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The Scrovegni Chapel contains a fresco cycle by Giotto, completed about 1305 and considered to be an important masterpiece of Italian and European art. The fresco cycle details the life of the Virgin Mary and has been acknowledged by many to be one of the most important fresco cycles in the world.
The church was dedicated to Santa Maria della Carità at the Feast of the Annunciation, 1303, and consecrated in 1305.
Decoration of the Scrovegni Chapel was commissioned at the beginning of the fourteenth century by a wealthy Italian banker called Enrico Scrovegni. It was a family chapel, built, some believe, a restitution for Scrovegni’s involvement in less-than-reputable dealings. The chapel was originally connected with the Scrovegni palace, which was built on what remained of the foundations of the elliptical ancient Roman arena. The palace was demolished in 1827.
Giotto frescoed the chapel’s whole surface, including the walls and the ceiling. The fresco cycle is organised along four tiers, each of which contains episodes from the stories of the various protagonists of the Sacred History. Each tier is divided into frames, each forming a scene. The chapel is asymmetrical in shape, with six windows on the longer south wall, and this shape determined the layout of the decoration. The first step was choosing to place two frames between each double window set on the south wall; secondly, the width and height of the tiers was fixed in order to calculate the same space on the opposite north wall.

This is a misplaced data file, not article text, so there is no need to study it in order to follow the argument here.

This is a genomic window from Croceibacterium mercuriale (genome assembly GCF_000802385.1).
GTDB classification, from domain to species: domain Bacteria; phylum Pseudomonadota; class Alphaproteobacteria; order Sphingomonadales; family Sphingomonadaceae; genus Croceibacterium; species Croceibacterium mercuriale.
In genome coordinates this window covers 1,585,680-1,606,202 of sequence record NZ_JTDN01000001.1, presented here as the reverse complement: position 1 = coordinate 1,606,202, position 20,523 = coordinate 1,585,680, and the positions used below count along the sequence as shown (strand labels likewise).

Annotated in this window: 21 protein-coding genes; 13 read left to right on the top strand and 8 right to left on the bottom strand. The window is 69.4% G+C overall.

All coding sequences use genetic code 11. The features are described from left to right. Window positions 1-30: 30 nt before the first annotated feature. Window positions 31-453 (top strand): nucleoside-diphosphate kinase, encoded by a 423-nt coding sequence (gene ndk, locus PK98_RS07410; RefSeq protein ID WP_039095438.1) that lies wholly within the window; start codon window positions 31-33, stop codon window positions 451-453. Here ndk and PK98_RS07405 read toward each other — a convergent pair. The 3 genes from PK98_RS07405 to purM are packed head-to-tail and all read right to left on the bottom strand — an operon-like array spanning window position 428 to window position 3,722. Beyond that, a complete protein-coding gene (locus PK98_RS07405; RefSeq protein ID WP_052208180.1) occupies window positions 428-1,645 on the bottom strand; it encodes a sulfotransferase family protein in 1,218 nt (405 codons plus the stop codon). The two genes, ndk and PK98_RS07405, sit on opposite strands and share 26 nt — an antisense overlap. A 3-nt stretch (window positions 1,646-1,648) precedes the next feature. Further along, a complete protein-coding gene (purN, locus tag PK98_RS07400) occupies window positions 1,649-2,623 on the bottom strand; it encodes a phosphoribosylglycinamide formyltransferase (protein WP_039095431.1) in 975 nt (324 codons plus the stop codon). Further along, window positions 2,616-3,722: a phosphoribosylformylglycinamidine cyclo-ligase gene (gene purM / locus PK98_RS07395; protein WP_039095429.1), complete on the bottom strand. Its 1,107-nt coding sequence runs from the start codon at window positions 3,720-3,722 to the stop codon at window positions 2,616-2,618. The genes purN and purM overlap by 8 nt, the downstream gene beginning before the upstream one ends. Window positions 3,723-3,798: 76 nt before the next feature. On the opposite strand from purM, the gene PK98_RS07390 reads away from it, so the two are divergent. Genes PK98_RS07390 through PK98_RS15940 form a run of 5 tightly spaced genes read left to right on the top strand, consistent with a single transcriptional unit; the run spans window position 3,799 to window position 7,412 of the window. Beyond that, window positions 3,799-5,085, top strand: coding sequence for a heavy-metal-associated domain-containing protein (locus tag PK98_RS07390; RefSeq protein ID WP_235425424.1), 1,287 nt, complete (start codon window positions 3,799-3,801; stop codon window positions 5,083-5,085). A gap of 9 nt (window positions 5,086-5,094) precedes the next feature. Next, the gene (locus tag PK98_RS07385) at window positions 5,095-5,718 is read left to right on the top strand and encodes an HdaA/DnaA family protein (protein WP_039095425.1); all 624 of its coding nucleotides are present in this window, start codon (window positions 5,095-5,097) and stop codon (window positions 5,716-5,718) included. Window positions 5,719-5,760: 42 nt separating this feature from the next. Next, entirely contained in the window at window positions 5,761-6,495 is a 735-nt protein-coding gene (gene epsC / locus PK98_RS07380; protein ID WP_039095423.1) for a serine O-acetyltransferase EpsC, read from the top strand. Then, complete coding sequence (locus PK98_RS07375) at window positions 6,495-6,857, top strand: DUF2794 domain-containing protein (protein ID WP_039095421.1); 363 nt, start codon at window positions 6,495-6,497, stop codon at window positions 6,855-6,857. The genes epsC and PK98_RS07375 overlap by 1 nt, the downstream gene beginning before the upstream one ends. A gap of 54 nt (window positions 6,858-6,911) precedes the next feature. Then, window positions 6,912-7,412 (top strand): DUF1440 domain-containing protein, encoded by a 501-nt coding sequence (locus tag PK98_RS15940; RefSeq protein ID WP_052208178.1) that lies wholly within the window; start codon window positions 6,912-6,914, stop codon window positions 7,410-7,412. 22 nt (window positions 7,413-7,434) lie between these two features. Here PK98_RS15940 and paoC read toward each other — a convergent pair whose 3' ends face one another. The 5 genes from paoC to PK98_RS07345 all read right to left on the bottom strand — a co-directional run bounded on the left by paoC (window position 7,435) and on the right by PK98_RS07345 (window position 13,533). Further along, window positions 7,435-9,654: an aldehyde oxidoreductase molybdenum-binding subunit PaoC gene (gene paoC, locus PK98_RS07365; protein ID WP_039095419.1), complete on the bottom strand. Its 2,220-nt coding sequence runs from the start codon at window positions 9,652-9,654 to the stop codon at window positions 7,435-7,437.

Cycles of scenes showing the Life of Christ and the Life of the Virgin were the grandest form of religious art in the period, and Giotto’s cycle is unusually large and comprehensive, showing the ambition of the commission. Allowing for this, the selection and iconography of the scenes is broadly comparable to other contemporary cycles; Giotto’s innovation lies in the monumentality of his forms and the clarity of his compositions.
The cycle recounts the story of salvation. It starts from high up on the lunette of the triumphal arch, with the uncommon scene of God the Father instructing the Archangel Gabriel to perform the Annunciation to Mary. The narrative continues with the stories of Joachim and Anne (first tier from the top, south wall) and the stories of Mary (first tier from the top, north wall). After a return to the triumphal arch, the scenes of the Annunciation and the Visitation follow. The stories of Christ were placed on the middle tier of the south and north walls. The scene of Judas receiving the money to betray Jesus is on the triumphal arch. The lower tier of the south and north walls shows the Passion and Resurrection; the last frame on the north wall shows the Pentecost. The fourth tier begins at ground level with the monochromes of the Vices (north wall) and the Virtues (south wall). The west wall (counter-façade) presents the Last Judgment.